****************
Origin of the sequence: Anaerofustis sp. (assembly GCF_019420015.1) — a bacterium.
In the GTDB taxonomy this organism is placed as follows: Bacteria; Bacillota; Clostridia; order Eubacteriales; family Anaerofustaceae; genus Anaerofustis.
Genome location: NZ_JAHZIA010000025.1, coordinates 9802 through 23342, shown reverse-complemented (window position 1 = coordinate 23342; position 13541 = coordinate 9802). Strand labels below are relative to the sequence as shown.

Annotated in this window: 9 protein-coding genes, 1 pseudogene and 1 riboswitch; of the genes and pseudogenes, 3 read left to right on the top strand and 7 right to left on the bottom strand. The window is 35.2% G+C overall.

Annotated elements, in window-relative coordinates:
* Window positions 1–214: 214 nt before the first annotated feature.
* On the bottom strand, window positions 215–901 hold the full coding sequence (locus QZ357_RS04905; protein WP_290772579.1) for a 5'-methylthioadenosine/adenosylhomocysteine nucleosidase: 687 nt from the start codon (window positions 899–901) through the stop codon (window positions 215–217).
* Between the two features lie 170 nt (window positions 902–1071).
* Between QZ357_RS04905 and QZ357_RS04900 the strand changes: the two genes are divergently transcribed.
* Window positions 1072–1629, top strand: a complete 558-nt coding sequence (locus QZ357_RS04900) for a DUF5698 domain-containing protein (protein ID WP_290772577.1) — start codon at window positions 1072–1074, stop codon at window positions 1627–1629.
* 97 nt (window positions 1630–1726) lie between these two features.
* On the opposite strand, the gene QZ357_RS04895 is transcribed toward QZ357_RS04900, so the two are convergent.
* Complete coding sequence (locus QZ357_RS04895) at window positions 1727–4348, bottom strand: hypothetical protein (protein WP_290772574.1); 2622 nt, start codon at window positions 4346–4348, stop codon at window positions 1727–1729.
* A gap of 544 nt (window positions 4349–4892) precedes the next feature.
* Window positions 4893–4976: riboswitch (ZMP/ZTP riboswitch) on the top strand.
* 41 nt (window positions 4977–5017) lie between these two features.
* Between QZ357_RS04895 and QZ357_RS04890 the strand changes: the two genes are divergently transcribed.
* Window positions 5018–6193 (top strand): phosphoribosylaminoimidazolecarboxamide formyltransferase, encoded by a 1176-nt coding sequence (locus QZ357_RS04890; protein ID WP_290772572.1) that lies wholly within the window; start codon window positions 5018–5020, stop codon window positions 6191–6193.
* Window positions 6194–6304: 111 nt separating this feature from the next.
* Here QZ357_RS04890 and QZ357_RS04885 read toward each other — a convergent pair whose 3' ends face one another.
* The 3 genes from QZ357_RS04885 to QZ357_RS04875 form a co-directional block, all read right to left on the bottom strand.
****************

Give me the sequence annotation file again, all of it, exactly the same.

Origin of the sequence: Anaerofustis sp. (assembly GCF_019420015.1) — a bacterium.
In the GTDB taxonomy this organism is placed as follows: Bacteria; Bacillota; Clostridia; order Eubacteriales; family Anaerofustaceae; genus Anaerofustis.
Genome location: NZ_JAHZIA010000025.1, coordinates 9802 through 23342, shown reverse-complemented (window position 1 = coordinate 23342; position 13541 = coordinate 9802). Strand labels below are relative to the sequence as shown.

Annotated in this window: 9 protein-coding genes, 1 pseudogene and 1 riboswitch; of the genes and pseudogenes, 3 read left to right on the top strand and 7 right to left on the bottom strand. The window is 35.2% G+C overall.

Annotated elements, in window-relative coordinates:
* Window positions 1–214: 214 nt before the first annotated feature.
* On the bottom strand, window positions 215–901 hold the full coding sequence (locus QZ357_RS04905; protein WP_290772579.1) for a 5'-methylthioadenosine/adenosylhomocysteine nucleosidase: 687 nt from the start codon (window positions 899–901) through the stop codon (window positions 215–217).
* Between the two features lie 170 nt (window positions 902–1071).
* Between QZ357_RS04905 and QZ357_RS04900 the strand changes: the two genes are divergently transcribed.
* Window positions 1072–1629, top strand: a complete 558-nt coding sequence (locus QZ357_RS04900) for a DUF5698 domain-containing protein (protein ID WP_290772577.1) — start codon at window positions 1072–1074, stop codon at window positions 1627–1629.
* 97 nt (window positions 1630–1726) lie between these two features.
* On the opposite strand, the gene QZ357_RS04895 is transcribed toward QZ357_RS04900, so the two are convergent.
* Complete coding sequence (locus QZ357_RS04895) at window positions 1727–4348, bottom strand: hypothetical protein (protein WP_290772574.1); 2622 nt, start codon at window positions 4346–4348, stop codon at window positions 1727–1729.
* A gap of 544 nt (window positions 4349–4892) precedes the next feature.
* Window positions 4893–4976: riboswitch (ZMP/ZTP riboswitch) on the top strand.
* 41 nt (window positions 4977–5017) lie between these two features.
* Between QZ357_RS04895 and QZ357_RS04890 the strand changes: the two genes are divergently transcribed.
* Window positions 5018–6193 (top strand): phosphoribosylaminoimidazolecarboxamide formyltransferase, encoded by a 1176-nt coding sequence (locus QZ357_RS04890; protein ID WP_290772572.1) that lies wholly within the window; start codon window positions 5018–5020, stop codon window positions 6191–6193.
* Window positions 6194–6304: 111 nt separating this feature from the next.
* Here QZ357_RS04890 and QZ357_RS04885 read toward each other — a convergent pair whose 3' ends face one another.
* The 3 genes from QZ357_RS04885 to QZ357_RS04875 form a co-directional block, all read right to left on the bottom strand.